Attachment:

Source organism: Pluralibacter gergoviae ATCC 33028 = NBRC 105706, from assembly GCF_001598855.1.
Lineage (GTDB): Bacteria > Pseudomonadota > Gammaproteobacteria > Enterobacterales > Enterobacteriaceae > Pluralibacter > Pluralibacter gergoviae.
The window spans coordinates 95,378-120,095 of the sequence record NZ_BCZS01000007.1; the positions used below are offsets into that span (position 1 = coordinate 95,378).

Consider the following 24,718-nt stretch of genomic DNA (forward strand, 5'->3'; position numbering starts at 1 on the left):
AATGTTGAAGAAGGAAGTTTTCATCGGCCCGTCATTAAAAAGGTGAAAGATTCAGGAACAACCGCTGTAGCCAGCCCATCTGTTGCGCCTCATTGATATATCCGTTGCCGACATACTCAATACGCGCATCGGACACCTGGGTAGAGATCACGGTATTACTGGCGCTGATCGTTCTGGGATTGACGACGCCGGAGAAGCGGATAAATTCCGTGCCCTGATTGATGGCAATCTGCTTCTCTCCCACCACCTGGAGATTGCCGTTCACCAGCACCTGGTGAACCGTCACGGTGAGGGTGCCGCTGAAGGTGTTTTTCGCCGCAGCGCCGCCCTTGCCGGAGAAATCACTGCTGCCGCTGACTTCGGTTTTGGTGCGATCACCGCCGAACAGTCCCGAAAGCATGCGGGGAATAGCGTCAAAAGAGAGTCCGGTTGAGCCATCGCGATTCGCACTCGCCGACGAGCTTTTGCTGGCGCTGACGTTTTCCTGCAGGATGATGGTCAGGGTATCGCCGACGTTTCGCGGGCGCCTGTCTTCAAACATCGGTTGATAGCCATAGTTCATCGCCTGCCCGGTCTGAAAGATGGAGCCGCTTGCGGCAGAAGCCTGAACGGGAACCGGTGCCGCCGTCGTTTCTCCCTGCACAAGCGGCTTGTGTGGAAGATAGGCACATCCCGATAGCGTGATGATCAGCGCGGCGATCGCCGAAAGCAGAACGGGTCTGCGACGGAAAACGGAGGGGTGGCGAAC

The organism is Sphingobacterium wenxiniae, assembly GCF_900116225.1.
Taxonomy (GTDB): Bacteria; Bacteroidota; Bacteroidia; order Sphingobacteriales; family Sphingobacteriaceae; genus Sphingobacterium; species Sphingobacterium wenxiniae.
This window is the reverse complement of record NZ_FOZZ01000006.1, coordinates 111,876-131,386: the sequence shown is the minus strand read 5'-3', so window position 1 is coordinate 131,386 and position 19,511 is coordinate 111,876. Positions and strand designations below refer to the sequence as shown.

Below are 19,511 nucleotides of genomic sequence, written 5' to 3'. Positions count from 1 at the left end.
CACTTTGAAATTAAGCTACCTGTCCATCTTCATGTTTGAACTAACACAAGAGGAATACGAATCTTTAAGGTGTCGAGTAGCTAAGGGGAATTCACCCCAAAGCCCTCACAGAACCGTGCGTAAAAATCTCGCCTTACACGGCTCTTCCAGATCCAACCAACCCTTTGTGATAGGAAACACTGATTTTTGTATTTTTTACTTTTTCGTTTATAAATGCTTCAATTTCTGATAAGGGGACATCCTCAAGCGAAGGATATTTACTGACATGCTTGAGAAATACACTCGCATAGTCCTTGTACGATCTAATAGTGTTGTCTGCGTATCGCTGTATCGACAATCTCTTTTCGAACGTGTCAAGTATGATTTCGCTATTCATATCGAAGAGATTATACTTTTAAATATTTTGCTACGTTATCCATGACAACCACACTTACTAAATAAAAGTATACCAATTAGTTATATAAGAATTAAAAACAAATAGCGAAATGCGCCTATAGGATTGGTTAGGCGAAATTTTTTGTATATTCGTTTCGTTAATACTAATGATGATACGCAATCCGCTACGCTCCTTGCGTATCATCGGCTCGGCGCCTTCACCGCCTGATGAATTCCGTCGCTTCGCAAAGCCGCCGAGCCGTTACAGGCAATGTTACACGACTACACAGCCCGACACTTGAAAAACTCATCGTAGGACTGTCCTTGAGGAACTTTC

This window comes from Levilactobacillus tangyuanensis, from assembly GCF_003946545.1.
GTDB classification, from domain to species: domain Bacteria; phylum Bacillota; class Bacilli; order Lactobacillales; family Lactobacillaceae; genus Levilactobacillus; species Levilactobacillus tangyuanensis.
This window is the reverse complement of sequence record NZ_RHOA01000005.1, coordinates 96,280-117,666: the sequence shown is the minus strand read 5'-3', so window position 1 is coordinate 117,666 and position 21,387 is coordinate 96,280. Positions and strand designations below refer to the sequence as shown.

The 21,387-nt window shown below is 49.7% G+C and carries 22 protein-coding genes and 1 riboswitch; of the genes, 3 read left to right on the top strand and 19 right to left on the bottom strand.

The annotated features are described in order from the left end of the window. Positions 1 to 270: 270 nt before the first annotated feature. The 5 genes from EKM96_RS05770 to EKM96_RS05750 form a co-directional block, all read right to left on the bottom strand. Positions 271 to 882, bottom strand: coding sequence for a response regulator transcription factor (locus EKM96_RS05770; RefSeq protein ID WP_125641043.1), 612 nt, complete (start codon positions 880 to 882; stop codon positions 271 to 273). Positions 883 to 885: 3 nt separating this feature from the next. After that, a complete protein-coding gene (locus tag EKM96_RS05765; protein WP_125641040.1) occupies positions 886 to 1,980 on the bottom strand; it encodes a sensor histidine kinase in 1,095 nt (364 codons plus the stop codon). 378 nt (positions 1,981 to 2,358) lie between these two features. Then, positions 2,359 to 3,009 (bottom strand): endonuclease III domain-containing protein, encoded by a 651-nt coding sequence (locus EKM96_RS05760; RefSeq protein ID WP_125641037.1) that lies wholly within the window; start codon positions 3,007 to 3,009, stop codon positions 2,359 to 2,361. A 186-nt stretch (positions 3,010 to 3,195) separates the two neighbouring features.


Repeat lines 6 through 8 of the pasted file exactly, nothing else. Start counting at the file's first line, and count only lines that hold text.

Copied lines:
The organism is Sphingobacterium wenxiniae, assembly GCF_900116225.1.
Taxonomy (GTDB): Bacteria; Bacteroidota; Bacteroidia; order Sphingobacteriales; family Sphingobacteriaceae; genus Sphingobacterium; species Sphingobacterium wenxiniae.
This window is the reverse complement of record NZ_FOZZ01000006.1, coordinates 111,876-131,386: the sequence shown is the minus strand read 5'-3', so window position 1 is coordinate 131,386 and position 19,511 is coordinate 111,876. Positions and strand designations below refer to the sequence as shown.